I have somehow trapped myself into liking expensive coffee. I used to drink Maxwell House and be perfectly happy with that. I drink it black. I don’t need Starbucks, don’t really like it all that much either. But I have saved thousands over the years drinking cheap coffee. In the past 2 years or so, I began drinking Alterra coffee, a local coffee roaster and not just any Alterra, it’s a mix of french roast and Nicaraguan something or other. I have to buy the 2 and mix them together. I grind fresh beans every damn time I make it. It’s cheaper than going to Starbucks, but still.

What I would like to know is why all the super duper plastic this stuff comes in? It’s supposed to be organic but it comes in unrecyclable, unrecycled, uncompostable bags. Why? I reuse plastic bags for many things, like my dog’s poop (the plastic bags that cereal comes in are really excellent storage bags) but it’s impossible to use these for much of anything. They smell like coffee which precludes putting say, cookies in them, and they aren’t flexible enough to be able to pick up dog poop with.

Sorry Francis Lam

I really love how Francis Lam writes. I think his recipes are easy to follow, enjoyable to read and generally something I’d like. So when I read his recipe for Italian sweet and sour cauliflower, I thought gotta try it. I love sweet and sour, cauliflower and Italian.

So not anything I will ever make again. I ate it but wasn’t that happy about it.

Crustillantes, or something like that.

On menus in France you will occasionally find something called croustillantes, generally it is an accompaniment or side. It can be all sorts of things, sweet or savory, but the word essentially means “crispy things.” The last time I was in Paris, having dejuner with my sisters and my friends Michael and Terry in the unprepossessing La Tartine on the rue de Rivoli, I had a very fine salad topped with 3 or 4 melted cheese-covered croustillantes. The salad was great (and I returned to La Tartine many times in the course of the month I was there) but the croutillantes were outstanding. Toasts covered with cheese, drizzled with honey and topped with sesame seeds.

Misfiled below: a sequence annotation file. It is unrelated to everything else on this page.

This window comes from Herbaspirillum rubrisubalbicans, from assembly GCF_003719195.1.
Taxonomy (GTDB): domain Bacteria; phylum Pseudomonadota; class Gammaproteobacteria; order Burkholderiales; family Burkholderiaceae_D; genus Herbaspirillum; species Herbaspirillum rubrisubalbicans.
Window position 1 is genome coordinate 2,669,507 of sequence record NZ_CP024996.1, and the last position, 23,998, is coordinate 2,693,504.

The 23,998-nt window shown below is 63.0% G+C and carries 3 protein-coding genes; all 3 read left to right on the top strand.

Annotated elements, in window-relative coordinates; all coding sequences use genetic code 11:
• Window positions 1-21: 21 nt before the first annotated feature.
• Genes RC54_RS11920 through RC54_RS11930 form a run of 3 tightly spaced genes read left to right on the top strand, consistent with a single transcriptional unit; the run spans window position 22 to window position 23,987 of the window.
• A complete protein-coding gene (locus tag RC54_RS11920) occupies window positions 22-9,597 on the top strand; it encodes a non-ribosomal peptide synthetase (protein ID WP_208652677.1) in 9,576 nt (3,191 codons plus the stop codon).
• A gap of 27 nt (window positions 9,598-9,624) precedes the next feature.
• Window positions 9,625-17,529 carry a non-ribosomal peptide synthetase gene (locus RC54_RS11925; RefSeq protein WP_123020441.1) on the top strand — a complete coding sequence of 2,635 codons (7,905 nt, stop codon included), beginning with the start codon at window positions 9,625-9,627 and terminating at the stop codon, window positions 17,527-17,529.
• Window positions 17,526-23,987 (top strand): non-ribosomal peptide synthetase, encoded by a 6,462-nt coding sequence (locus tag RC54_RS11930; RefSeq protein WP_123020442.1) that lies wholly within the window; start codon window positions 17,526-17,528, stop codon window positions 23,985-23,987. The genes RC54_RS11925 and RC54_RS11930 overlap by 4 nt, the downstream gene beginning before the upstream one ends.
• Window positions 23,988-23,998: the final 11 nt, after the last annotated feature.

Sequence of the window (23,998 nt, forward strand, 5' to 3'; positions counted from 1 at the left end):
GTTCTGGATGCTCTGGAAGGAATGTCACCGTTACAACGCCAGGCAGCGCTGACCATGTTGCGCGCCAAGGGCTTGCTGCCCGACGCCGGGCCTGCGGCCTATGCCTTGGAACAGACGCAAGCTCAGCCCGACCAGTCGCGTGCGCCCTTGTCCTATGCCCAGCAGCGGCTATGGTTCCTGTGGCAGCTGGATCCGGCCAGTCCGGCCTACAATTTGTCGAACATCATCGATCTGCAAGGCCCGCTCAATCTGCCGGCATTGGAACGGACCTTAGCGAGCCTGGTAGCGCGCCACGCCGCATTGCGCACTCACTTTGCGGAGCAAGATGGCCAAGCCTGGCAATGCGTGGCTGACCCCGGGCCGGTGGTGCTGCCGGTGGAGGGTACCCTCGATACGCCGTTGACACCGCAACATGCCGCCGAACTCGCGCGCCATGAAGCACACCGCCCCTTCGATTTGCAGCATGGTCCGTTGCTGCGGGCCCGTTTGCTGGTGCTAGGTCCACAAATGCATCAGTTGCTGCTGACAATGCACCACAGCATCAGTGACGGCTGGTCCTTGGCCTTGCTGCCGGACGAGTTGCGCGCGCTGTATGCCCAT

In my re-creation they are grilled left-over French bread, smeared with left over boucherelle (or maybe boucheron, they taste the same to me) cheese that I processed with cream cheese. I didn’t have enough to use the cheese by itself and, really, the cream cheese made it smooth and spreadable when the crumbly goat cheese is, well, too crumbly. 

Croustillantes are easy because you can make the toasts days before, or really, whenever you have leftover bread, put the cheese on them hours beforehand. And then broil them right when you need them. I served these with fig jam this time. But I made quince jelly last fall that was AMAZING with them.

Grilled chicken

This turned out to be awesome. I like the grill pan thing because you don’t lose the smaller vegetables. I grilled the chicken skin side down (salt, pepper, garlic powder [love that stuff], oregano and something, maybe sage) right over the flames until the skin sorta charred then I put the grill plate on the grill, threw the vegetables (green and red bell peppers, onions and crimini mushrooms which I had tossed with olive oil and a dab of balsamic vinegar, onto the plate and put the chicken skin side up on top of all of it.

The grill pan, by the way, from Sur La Table is a million times better than the hideously expensive one I bought at Williams-Sonoma. The SLT pan came with 2 other sized pans for considerably less than the one single, overly-complicated (read: hard to clean), poorly shaped pan that warps over high heat that I got for much more money at WS.